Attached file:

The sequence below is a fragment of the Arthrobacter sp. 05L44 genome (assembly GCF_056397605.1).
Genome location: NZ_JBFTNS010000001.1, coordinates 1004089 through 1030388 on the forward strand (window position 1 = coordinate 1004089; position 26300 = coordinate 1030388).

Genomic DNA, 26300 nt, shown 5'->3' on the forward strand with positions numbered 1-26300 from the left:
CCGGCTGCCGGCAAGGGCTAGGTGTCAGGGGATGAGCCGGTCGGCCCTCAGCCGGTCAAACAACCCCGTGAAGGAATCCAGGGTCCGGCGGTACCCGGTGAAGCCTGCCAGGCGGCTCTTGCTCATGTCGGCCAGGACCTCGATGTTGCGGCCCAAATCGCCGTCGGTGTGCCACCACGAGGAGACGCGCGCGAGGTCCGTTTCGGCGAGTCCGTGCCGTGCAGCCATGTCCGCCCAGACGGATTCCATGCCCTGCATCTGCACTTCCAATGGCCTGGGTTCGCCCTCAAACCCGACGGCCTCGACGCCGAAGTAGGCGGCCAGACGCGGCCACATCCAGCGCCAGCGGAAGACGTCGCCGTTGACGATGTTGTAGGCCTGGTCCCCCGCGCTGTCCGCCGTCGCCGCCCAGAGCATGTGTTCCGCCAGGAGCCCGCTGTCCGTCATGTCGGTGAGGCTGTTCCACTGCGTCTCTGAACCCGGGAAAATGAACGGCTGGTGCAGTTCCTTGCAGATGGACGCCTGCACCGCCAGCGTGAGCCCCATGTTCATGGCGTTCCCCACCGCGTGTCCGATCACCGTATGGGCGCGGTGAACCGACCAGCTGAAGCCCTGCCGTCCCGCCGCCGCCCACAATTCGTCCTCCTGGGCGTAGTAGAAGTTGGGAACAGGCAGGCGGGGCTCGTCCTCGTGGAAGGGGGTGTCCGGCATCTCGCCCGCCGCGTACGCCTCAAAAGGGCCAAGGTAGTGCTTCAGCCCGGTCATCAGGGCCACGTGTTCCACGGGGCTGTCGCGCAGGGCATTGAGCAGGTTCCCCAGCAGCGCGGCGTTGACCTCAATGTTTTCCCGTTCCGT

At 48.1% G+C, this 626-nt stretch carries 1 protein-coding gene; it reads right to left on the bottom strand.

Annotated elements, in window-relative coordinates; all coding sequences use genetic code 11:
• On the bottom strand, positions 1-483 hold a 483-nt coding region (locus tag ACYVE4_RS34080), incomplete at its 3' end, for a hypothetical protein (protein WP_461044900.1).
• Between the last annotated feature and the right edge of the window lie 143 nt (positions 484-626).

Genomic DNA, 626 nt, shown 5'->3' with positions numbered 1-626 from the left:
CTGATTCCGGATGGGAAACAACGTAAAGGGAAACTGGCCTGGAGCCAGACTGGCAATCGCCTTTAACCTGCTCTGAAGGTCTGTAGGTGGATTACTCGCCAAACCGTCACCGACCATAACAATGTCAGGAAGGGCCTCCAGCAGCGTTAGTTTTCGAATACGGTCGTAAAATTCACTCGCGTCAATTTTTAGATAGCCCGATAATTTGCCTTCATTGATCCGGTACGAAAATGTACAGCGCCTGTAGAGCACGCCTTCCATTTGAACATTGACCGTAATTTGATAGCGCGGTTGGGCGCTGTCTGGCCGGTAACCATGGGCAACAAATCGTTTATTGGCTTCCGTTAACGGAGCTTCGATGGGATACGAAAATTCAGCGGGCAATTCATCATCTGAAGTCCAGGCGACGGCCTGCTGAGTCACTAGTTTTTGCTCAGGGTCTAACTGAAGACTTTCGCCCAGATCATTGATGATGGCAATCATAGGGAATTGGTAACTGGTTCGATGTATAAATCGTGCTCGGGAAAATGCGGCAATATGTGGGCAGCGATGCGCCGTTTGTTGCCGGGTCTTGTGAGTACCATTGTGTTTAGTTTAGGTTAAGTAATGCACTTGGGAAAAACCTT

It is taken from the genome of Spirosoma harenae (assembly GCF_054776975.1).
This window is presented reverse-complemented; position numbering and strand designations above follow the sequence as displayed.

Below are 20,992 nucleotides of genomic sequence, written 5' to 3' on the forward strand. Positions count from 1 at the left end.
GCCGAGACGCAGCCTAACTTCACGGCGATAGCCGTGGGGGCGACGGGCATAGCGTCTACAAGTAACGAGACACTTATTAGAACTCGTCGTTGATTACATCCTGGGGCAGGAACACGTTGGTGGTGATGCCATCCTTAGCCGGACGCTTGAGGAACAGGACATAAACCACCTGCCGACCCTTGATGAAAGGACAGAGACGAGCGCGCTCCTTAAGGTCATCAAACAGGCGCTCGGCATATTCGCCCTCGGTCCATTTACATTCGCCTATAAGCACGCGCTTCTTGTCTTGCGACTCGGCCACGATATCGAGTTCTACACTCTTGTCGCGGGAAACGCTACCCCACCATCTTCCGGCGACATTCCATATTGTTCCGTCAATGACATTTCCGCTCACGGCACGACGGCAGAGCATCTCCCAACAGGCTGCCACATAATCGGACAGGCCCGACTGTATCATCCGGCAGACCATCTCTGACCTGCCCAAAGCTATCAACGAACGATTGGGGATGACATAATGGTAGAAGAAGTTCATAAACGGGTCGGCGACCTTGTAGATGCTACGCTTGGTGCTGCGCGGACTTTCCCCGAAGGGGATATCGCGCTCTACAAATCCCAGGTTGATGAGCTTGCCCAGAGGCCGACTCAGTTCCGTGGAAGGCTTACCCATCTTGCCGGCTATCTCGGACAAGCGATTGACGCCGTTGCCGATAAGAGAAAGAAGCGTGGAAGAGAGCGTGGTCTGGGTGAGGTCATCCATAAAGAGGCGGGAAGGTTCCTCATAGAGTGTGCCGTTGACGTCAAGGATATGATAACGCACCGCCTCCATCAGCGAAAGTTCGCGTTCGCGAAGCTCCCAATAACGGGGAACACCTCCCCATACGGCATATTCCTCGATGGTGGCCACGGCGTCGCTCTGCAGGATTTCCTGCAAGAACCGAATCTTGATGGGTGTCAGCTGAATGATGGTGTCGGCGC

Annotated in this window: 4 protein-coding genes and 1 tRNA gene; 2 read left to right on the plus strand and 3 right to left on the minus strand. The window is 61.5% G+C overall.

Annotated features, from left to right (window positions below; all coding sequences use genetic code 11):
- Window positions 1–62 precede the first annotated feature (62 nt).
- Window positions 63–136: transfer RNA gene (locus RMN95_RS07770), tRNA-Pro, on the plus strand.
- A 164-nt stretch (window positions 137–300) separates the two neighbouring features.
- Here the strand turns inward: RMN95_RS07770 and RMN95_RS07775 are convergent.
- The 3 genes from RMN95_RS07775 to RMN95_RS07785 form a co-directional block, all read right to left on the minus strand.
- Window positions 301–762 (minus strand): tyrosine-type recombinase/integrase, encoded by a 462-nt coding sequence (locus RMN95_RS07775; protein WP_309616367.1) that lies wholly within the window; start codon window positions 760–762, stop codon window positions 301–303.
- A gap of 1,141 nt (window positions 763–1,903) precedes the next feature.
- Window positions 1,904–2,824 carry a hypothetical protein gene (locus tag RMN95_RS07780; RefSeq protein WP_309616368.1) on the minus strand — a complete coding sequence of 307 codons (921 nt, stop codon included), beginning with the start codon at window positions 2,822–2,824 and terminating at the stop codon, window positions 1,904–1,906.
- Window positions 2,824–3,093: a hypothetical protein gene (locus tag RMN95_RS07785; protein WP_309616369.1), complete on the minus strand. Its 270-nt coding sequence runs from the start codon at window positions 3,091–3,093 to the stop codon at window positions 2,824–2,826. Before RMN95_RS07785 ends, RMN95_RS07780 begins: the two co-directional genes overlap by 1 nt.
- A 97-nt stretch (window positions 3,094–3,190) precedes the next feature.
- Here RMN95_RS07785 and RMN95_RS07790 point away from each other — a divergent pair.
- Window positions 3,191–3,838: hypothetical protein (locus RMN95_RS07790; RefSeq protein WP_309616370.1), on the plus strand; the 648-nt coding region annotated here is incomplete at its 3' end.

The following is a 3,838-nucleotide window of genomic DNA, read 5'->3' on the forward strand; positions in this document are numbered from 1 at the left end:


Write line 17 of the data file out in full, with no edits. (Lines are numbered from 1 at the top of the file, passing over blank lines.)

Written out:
- Window positions 1–62 precede the first annotated feature (62 nt).